Tunji Lardner,

Tunji Lardner,

A weeklong electronic journal.
July 3 1998 3:30 AM

Tunji Lardner,

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       Even as the euphoria wanes, Nigerians are beginning to grasp the magnitude of the horror left behind and the problems that lie ahead. The new head of state, Gen. Abdulsalam Abubakar, has promised, in his words, "to move the nation forward." From most accounts, he has made the right moves so far, and even some skeptics concede that he seems sincere and well intentioned.
       There is no ambiguity here about the fact that Nigeria is again tottering over the precipice, her prospects fraught with both danger and opportunity. The good general's intention to move the nation "forward" might be, in a metaphorical sense, a dangerous step. Perhaps it is wiser, as has been suggested, to take a couple of steps backward, to stop, look, and listen before taking the next step. But how far back? Certainly any backward step is sure to collide with the as-yet-unresolved issue of the June 12 elections of 1993. Chief Moshood Abiola, the undeclared winner of that fateful election (which was canceled by the last-but-one despot, Ibrahim Babangida), still remains incarcerated for demanding his mandate, albeit a year after the fact. He seems sure to be released soon, but the ghost of that election still rattles the military and, indeed, haunts the body politic and any future elections. So is the way forward "backward" or forward on to new elections? If the answer is the latter, it raises the question of what you do with the thoroughly discredited transition program and the political parties, all five of them fingers of Abacha's grab at self-succession. Add to that the deep mistrust of the military, a depressed economy, a large and restive soccer-crazy population whose team (the Super Green Eagles) was recently thrashed and kicked out (literally) of the World Cup by the Danes, and you have the makings of a genuine Nigerian puzzle. Compounding all this is the fact that the onerous responsibility of getting the country out of this mess is the charge of the same military that got it there in the first place, with assists from the venal recurring political class.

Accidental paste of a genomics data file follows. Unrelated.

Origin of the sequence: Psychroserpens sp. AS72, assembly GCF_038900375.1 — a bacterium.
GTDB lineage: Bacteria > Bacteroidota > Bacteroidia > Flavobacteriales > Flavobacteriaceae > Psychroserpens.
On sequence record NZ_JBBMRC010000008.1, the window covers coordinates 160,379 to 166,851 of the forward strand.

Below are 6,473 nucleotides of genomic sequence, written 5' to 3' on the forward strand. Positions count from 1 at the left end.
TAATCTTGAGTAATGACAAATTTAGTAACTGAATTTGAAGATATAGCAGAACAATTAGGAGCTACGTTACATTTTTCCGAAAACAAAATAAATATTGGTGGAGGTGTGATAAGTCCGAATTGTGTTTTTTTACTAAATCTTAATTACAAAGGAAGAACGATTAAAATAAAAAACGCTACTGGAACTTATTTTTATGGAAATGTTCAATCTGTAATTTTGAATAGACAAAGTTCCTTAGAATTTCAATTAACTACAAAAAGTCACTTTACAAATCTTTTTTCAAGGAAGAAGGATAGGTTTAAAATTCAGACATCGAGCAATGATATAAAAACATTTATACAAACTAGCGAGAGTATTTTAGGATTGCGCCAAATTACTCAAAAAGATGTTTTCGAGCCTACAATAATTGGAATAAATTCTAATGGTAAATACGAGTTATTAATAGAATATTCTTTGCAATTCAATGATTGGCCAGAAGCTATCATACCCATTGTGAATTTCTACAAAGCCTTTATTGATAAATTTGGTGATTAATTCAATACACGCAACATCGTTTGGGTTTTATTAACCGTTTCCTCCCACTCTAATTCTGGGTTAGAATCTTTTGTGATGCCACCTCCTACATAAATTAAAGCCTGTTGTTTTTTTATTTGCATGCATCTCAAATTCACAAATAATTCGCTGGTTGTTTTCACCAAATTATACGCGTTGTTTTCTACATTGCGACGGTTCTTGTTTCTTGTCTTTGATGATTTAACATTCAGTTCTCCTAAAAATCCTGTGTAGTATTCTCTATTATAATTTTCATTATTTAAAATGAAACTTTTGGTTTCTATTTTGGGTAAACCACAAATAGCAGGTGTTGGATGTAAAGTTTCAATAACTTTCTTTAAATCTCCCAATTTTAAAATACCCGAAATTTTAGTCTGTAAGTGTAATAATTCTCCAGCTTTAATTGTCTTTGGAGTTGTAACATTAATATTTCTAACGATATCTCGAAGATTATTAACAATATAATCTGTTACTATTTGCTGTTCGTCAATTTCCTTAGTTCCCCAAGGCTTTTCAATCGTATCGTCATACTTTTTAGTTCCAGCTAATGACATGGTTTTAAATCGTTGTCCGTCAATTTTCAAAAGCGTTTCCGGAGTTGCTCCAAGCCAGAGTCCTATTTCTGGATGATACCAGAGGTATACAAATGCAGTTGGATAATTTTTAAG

Nigeria is indeed a puzzle. As one local wit put it, "We import what we do have (like oil and petrol) and export what we do not have (like democracy) to Liberia and Sierra Leone." No wonder Abubakar seemed reluctant to be head of state. But who knows, the job just might grow on him.

Tunji Lardner is a Nigerian journalist who lives in New York and writes for West Africa magazine. He is a consultant for the United Nations on the Internet and the media, and an adjunct professor at the Columbia University School of Journalism's Center for New Media.